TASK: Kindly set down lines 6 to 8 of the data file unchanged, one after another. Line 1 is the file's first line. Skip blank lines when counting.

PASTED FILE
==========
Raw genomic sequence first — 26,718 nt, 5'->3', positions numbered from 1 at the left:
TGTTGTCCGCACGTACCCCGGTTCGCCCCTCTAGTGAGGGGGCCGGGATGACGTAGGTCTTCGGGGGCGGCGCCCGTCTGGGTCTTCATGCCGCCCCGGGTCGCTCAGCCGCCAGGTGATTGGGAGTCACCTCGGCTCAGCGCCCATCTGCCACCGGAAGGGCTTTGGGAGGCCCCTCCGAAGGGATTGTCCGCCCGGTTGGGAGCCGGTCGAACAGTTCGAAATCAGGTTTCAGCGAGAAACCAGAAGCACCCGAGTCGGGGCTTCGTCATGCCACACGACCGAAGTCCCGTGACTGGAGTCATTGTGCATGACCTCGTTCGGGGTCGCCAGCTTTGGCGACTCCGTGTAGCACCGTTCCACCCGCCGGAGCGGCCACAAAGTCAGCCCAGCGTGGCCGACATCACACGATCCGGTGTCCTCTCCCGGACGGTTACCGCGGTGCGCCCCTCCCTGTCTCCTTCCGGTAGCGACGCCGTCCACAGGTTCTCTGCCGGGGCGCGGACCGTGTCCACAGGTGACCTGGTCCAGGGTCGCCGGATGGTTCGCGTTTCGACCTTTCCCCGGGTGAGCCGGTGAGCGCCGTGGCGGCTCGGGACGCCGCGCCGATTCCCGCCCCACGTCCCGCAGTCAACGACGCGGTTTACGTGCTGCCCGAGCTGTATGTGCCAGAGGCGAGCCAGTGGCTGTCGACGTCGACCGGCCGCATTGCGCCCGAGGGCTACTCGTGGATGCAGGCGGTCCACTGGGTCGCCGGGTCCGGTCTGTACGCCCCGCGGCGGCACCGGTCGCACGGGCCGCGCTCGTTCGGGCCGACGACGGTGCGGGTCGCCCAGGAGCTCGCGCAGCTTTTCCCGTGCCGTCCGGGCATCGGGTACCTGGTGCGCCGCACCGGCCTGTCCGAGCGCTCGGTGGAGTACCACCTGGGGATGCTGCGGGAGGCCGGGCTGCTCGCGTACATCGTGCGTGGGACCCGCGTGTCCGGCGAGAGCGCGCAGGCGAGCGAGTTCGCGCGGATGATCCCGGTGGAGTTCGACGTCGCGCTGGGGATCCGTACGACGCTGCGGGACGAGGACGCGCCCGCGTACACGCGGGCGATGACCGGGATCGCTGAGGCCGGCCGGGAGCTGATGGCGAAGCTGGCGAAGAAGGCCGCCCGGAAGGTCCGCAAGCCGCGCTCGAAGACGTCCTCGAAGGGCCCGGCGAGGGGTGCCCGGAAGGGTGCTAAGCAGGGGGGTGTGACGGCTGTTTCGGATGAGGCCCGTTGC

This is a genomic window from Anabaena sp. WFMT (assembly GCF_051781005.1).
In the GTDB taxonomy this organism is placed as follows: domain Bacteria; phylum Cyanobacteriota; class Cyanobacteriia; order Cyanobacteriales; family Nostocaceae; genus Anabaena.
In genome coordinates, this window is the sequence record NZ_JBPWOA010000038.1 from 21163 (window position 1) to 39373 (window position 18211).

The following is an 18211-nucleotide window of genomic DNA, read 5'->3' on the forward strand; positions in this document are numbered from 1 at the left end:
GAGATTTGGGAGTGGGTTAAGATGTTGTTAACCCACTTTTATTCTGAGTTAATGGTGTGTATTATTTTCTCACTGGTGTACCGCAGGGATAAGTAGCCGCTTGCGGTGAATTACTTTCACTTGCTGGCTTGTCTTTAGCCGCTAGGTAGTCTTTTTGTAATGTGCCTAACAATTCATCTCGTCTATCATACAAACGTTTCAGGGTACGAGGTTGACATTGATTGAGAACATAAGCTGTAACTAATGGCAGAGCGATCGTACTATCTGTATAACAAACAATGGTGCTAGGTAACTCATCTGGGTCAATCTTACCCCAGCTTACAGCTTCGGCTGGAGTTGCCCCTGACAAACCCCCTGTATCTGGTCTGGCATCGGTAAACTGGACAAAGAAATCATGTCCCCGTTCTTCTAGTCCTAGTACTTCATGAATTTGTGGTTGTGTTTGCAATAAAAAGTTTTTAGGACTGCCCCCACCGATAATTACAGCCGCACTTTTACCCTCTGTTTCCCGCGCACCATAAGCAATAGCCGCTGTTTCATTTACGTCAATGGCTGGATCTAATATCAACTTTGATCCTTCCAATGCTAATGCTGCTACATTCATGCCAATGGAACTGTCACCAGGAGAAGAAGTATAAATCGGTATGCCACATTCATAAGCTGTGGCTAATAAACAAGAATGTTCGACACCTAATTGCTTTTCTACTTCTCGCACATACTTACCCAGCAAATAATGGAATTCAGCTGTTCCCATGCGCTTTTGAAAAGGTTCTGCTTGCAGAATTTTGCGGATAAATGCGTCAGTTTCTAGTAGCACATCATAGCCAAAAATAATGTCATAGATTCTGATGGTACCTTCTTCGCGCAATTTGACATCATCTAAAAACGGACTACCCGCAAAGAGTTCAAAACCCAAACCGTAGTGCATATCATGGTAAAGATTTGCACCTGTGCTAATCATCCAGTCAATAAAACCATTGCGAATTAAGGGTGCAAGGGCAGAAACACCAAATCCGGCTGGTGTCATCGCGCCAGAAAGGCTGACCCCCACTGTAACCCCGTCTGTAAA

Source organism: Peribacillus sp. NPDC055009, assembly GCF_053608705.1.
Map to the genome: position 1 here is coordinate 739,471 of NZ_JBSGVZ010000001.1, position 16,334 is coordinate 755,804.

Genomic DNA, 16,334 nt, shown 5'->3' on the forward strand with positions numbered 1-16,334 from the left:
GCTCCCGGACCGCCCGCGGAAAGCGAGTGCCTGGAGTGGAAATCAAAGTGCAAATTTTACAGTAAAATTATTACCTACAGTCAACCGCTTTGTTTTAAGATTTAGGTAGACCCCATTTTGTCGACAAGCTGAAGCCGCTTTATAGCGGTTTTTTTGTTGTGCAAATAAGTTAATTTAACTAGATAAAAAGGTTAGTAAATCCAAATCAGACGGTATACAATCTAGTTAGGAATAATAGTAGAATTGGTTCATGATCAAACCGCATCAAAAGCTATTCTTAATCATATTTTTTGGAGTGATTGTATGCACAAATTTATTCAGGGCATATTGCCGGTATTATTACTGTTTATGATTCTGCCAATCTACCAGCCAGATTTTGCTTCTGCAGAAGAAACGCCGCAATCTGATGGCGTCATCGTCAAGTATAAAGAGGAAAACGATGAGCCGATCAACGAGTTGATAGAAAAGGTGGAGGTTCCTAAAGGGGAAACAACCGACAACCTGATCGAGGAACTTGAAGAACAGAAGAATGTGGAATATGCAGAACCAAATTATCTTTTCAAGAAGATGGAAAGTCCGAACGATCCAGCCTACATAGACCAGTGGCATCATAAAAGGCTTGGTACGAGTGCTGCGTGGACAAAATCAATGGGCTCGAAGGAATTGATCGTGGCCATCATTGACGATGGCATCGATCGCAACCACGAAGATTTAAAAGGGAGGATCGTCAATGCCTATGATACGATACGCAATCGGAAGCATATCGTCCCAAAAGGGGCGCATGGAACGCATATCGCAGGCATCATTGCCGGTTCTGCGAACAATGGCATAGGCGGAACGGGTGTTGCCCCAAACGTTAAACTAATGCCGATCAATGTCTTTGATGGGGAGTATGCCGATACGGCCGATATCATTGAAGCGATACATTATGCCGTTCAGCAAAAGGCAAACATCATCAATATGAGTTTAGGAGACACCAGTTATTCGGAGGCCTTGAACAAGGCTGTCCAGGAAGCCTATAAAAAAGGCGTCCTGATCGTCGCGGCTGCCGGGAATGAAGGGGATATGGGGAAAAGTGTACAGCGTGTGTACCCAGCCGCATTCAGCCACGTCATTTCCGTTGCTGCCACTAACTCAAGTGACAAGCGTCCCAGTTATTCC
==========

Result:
The following is an 18211-nucleotide window of genomic DNA, read 5'->3' on the forward strand; positions in this document are numbered from 1 at the left end:
GAGATTTGGGAGTGGGTTAAGATGTTGTTAACCCACTTTTATTCTGAGTTAATGGTGTGTATTATTTTCTCACTGGTGTACCGCAGGGATAAGTAGCCGCTTGCGGTGAATTACTTTCACTTGCTGGCTTGTCTTTAGCCGCTAGGTAGTCTTTTTGTAATGTGCCTAACAATTCATCTCGTCTATCATACAAACGTTTCAGGGTACGAGGTTGACATTGATTGAGAACATAAGCTGTAACTAATGGCAGAGCGATCGTACTATCTGTATAACAAACAATGGTGCTAGGTAACTCATCTGGGTCAATCTTACCCCAGCTTACAGCTTCGGCTGGAGTTGCCCCTGACAAACCCCCTGTATCTGGTCTGGCATCGGTAAACTGGACAAAGAAATCATGTCCCCGTTCTTCTAGTCCTAGTACTTCATGAATTTGTGGTTGTGTTTGCAATAAAAAGTTTTTAGGACTGCCCCCACCGATAATTACAGCCGCACTTTTACCCTCTGTTTCCCGCGCACCATAAGCAATAGCCGCTGTTTCATTTACGTCAATGGCTGGATCTAATATCAACTTTGATCCTTCCAATGCTAATGCTGCTACATTCATGCCAATGGAACTGTCACCAGGAGAAGAAGTATAAATCGGTATGCCACATTCATAAGCTGTGGCTAATAAACAAGAATGTTCGACACCTAATTGCTTTTCTACTTCTCGCACATACTTACCCAGCAAATAATGGAATTCAGCTGTTCCCATGCGCTTTTGAAAAGGTTCTGCTTGCAGAATTTTGCGGATAAATGCGTCAGTTTCTAGTAGCACATCATAGCCAAAAATAATGTCATAGATTCTGATGGTACCTTCTTCGCGCAATTTGACATCATCTAAAAACGGACTACCCGCAAAGAGTTCAAAACCCAAACCGTAGTGCATATCATGGTAAAGATTTGCACCTGTGCTAATCATCCAGTCAATAAAACCATTGCGAATTAAGGGTGCAAGGGCAGAAACACCAAATCCGGCTGGTGTCATCGCGCCAGAAAGGCTGACCCCCACTGTAACCCCGTCTGTAAA

Source organism: Peribacillus sp. NPDC055009, assembly GCF_053608705.1.